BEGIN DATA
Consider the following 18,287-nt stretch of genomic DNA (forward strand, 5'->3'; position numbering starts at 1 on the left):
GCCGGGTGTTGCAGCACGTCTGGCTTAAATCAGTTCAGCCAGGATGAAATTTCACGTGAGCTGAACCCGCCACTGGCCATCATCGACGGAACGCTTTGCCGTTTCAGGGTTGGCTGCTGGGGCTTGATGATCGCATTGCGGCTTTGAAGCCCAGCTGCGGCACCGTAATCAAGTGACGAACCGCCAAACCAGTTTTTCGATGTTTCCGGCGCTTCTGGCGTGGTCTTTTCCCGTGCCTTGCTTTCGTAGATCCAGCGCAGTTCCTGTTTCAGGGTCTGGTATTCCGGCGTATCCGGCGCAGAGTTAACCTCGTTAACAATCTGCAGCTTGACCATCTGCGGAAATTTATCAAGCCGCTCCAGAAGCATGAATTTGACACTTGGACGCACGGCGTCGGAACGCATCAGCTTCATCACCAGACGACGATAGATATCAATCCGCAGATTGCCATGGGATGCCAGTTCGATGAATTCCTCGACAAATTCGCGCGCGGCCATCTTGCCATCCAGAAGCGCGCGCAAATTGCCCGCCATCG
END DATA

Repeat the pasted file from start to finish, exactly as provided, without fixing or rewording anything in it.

Consider the following 18,287-nt stretch of genomic DNA (forward strand, 5'->3'; position numbering starts at 1 on the left):
GCCGGGTGTTGCAGCACGTCTGGCTTAAATCAGTTCAGCCAGGATGAAATTTCACGTGAGCTGAACCCGCCACTGGCCATCATCGACGGAACGCTTTGCCGTTTCAGGGTTGGCTGCTGGGGCTTGATGATCGCATTGCGGCTTTGAAGCCCAGCTGCGGCACCGTAATCAAGTGACGAACCGCCAAACCAGTTTTTCGATGTTTCCGGCGCTTCTGGCGTGGTCTTTTCCCGTGCCTTGCTTTCGTAGATCCAGCGCAGTTCCTGTTTCAGGGTCTGGTATTCCGGCGTATCCGGCGCAGAGTTAACCTCGTTAACAATCTGCAGCTTGACCATCTGCGGAAATTTATCAAGCCGCTCCAGAAGCATGAATTTGACACTTGGACGCACGGCGTCGGAACGCATCAGCTTCATCACCAGACGACGATAGATATCAATCCGCAGATTGCCATGGGATGCCAGTTCGATGAATTCCTCGACAAATTCGCGCGCGGCCATCTTGCCATCCAGAAGCGCGCGCAAATTGCCCGCCATCG